• Employees of Plan Sponsors: Employees working in a company’s payroll, accounting, human resources or finance department who routinely provide reports and recommendations for the company or plan fiduciaries are not investment advice fiduciaries if the employees receive no compensation for such activities beyond their normal wages. This exclusion also covers communications between employees, such as human resources staff members who communicate information about the plan to employees, if they receive only their normal compensation thatis unrelated to investment recommendations or selections.
Prohibited Transaction Exemptions

Under ERISA and the Internal Revenue Code (Code), fiduciary investment advisors to plans and IRAs are not permitted to receive payments creating conflicts of interest (e.g., compensation that varies based on the investment advice), except as permitted under a prohibited transaction exemption (PTE). The final rule creates two new PTEs and modifies several existing PTEs. The most relevant of these to plan sponsors is the new Best Interest Contract (BIC) PTE.  The BIC PTE is not an exemption from the new fiduciary standard of care, just permission to receive fully disclosed conflicted compensation under specified conditions.

Best Interest Contract PTE: The BIC PTE is available to investment fiduciaries (advisors, financial institutions and their affiliates and related entities) providing nondiscretionary advice to plan participants and beneficiaries, IRAs and non-institutional (retail) plan fiduciaries. Generally, the BIC PTE allows nondiscretionary investment fiduciaries to continue their current fee practices (including receipt of commissions, 12b-1 fees and revenue sharing) if certain basic standards set forth in the BIC PTE are satisfied. The BIC PTE is not available to advisors who have discretionary control over the investment of the retirement plan or IRA assets.

Fiduciaries that receive only a “level fee” (i.e., a flat dollar amount or a basis point fee) paid by the client in connection with advisory or investment management services may comply with more streamlined conditions designed to target the conflicts of interest associated with such services. The ongoing receipt of a level fee from the client typically would not raise prohibited transaction concerns. The DOL noted, however, that certain transactions, such as rollover recommendations, could give rise to conflict concerns because of the additional fees and charges resulting from the change.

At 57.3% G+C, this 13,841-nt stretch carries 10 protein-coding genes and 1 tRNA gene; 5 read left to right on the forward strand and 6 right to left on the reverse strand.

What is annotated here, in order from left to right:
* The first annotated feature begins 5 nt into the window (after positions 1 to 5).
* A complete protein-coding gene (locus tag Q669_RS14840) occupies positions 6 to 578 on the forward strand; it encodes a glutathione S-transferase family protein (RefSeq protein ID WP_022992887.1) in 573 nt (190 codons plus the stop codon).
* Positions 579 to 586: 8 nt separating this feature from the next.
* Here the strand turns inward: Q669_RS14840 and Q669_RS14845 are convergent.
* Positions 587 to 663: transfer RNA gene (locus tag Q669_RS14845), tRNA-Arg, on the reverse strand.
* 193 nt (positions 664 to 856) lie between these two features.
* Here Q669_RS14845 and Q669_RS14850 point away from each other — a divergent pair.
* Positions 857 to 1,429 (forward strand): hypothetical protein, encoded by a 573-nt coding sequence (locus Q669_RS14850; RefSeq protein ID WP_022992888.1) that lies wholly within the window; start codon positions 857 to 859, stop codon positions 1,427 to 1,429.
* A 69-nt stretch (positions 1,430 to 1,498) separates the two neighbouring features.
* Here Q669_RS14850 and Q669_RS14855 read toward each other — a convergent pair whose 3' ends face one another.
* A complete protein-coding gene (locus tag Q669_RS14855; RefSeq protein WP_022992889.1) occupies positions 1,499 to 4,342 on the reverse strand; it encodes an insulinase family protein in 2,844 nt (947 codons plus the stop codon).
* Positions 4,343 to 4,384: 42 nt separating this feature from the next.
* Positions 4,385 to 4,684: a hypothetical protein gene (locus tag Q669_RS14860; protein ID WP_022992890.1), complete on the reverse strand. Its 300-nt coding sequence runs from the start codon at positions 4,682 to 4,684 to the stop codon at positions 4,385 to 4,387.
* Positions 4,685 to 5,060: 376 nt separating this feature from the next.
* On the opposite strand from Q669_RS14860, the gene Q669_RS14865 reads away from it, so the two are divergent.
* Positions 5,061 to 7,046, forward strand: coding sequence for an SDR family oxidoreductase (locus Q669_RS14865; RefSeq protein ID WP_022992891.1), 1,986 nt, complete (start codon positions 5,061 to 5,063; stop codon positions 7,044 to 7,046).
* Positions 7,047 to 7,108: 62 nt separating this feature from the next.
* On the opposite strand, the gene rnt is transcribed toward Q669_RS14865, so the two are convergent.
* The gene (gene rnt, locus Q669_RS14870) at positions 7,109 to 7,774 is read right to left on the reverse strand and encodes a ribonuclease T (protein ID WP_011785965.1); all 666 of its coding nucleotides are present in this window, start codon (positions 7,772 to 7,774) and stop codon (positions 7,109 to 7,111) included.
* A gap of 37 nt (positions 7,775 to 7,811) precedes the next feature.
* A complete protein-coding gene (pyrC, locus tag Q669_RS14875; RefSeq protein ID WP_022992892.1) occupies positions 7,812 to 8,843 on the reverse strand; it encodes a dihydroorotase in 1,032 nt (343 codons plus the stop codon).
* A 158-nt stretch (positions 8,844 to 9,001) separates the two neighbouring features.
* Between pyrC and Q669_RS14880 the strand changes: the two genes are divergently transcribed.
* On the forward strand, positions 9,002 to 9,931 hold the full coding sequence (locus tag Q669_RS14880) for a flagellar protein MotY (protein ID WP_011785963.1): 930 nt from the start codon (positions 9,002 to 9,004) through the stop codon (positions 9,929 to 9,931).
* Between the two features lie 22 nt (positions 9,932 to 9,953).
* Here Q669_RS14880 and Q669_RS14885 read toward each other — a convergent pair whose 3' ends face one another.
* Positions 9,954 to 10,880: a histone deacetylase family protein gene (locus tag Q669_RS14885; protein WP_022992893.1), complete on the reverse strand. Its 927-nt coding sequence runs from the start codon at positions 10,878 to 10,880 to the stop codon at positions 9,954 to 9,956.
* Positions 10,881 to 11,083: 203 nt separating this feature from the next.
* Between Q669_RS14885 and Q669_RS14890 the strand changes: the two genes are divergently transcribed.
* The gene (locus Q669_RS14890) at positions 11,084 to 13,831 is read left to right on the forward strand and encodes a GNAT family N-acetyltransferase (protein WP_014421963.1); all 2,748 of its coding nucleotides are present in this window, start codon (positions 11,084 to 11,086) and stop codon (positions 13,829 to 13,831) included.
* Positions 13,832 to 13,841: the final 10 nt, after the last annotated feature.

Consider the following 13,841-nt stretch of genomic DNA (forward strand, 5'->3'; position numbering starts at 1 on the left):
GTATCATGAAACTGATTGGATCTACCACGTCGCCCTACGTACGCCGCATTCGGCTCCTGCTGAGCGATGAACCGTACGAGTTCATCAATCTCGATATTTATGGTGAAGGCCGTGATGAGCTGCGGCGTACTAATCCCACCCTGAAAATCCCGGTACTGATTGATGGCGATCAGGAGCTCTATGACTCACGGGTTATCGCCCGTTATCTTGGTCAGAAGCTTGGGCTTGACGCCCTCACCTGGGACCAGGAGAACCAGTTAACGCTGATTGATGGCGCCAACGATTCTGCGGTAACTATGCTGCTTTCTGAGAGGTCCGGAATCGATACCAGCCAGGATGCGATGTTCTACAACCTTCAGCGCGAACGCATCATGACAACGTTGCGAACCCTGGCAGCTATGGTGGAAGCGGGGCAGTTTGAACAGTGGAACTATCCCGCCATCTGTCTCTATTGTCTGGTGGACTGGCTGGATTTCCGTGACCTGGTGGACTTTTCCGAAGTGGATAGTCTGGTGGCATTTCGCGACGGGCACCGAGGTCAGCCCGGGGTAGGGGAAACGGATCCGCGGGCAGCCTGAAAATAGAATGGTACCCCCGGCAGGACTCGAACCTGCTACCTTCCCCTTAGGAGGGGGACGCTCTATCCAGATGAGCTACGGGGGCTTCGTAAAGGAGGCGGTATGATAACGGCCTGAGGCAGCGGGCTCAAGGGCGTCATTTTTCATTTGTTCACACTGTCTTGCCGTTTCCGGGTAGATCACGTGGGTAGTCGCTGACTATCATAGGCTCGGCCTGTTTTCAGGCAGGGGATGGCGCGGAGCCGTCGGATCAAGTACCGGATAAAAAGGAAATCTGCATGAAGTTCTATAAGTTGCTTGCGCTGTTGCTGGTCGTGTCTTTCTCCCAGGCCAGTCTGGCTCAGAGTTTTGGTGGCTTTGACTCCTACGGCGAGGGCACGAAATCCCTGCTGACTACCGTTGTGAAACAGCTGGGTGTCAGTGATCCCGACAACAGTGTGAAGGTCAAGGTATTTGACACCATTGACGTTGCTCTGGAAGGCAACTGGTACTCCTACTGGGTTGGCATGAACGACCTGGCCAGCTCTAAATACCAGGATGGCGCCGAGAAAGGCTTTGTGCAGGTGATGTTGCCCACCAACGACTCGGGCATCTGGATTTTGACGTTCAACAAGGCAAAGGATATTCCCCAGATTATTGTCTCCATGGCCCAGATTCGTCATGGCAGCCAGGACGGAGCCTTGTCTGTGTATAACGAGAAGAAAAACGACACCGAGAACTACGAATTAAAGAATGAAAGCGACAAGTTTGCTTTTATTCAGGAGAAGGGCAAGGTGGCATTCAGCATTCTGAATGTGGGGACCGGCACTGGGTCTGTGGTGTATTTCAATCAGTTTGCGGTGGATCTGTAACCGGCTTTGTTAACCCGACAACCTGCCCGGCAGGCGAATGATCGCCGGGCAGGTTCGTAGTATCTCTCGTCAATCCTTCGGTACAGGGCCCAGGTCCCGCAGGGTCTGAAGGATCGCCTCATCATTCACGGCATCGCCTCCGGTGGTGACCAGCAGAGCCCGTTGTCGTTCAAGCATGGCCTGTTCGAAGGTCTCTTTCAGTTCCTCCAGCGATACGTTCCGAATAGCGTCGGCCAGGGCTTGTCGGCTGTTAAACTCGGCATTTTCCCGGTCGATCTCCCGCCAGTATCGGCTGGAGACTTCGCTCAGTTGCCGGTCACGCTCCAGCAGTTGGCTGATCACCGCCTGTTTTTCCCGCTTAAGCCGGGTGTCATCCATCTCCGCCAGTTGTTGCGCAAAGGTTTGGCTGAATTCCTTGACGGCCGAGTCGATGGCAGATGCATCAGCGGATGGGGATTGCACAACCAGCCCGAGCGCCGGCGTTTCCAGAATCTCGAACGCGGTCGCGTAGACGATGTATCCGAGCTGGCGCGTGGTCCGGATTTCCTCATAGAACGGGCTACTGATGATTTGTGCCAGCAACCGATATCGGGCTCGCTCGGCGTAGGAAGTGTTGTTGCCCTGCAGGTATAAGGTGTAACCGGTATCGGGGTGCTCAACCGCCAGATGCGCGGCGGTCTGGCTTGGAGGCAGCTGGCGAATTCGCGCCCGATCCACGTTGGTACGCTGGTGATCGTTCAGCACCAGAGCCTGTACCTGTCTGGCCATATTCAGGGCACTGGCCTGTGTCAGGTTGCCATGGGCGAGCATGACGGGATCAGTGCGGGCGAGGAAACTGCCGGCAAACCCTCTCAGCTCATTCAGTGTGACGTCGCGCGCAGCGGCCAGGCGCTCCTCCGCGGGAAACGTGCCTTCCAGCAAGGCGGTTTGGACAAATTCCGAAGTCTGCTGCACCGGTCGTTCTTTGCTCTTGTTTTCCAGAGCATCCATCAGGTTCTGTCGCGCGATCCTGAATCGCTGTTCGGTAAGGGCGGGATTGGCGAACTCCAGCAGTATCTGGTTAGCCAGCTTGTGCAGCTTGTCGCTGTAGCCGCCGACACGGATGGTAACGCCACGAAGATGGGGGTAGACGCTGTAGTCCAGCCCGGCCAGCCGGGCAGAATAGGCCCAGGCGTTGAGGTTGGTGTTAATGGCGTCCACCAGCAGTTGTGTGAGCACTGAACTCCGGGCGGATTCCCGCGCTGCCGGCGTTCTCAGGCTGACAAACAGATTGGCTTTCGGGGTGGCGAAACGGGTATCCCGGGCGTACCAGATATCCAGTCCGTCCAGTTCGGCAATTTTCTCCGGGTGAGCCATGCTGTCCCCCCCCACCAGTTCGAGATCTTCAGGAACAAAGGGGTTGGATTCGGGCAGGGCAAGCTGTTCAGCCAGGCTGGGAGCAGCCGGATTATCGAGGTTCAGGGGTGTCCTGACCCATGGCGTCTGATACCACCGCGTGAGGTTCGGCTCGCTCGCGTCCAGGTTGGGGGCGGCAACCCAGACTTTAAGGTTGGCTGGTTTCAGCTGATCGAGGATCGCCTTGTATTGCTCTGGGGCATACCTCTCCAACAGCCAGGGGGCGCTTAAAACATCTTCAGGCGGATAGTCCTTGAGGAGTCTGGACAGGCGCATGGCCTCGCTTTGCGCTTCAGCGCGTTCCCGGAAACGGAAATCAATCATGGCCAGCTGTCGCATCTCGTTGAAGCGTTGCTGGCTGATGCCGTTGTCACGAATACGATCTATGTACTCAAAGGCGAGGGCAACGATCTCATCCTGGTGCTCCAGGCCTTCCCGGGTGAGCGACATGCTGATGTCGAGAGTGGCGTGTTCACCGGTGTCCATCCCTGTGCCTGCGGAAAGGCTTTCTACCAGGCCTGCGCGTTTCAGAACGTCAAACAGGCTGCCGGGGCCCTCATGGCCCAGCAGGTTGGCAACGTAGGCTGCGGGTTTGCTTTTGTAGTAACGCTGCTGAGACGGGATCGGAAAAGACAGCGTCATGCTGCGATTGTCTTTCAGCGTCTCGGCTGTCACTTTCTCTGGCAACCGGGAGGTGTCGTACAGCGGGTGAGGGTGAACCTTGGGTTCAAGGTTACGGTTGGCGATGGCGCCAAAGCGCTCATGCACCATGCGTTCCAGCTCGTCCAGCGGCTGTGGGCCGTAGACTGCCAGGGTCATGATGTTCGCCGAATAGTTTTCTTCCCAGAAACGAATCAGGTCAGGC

Transition and Effective Dates

To give investment firms time to come into full compliance, the DOL adopted a phased implementation approach. On April 10, 2017, the broader definition of fiduciary will take effect, including its application to IRA accounts. Full compliance with the BIC PTE will be required on January 1, 2018.

Action Steps for Plan Sponsors
Although lawsuits opposing the rule already have been filed, these cases may or may not delay the rule’s effective dates. So, with less than a year until the first phase of the rule becomes law, plan sponsors should begin to evaluate the impact of the rule on their retirement plans now.  Below are some action steps to consider:
  • Review the services being provided by current service providers (investment advisors and record keepers).

    Plan sponsors need to determine whether the services received are fiduciary or non-fiduciary services under the new rule.  The first step in this process is to ask the service provider directly. The next step is to review all service provider contracts; the contract should clearly state whether the services are fiduciary or non-fiduciary services. Beware of any disconnect between what the advisor says and the contract language.

    Determine whether current non-fiduciary services may become fiduciary services under the new rule (e.g., rollover recommendations) and revise the agreement as necessary.
  • Ask service providers (investment advisors and record keepers) how they intend to address and comply with the new DOL fiduciary rule.

    If they currently are receiving commissions or other types of non-level compensation, will they be moving to a level fee arrangement?

    Do they plan to take advantage of the BIC PTE?

    If they have not yet decided on how they will comply with the new rule, have them clarify their timing for coming into compliance.
  • Review Plan Education Materials.

    Review and update, as necessary, all retirement plan educational materials to ensure any information provided does not cross over into covered investment advice.
And, of course, involve your attorney in these discussions. Our Employee Benefits attorneys are available to answer any questions and concerns surrounding the new DOL fiduciary rule and any other employee benefits matter.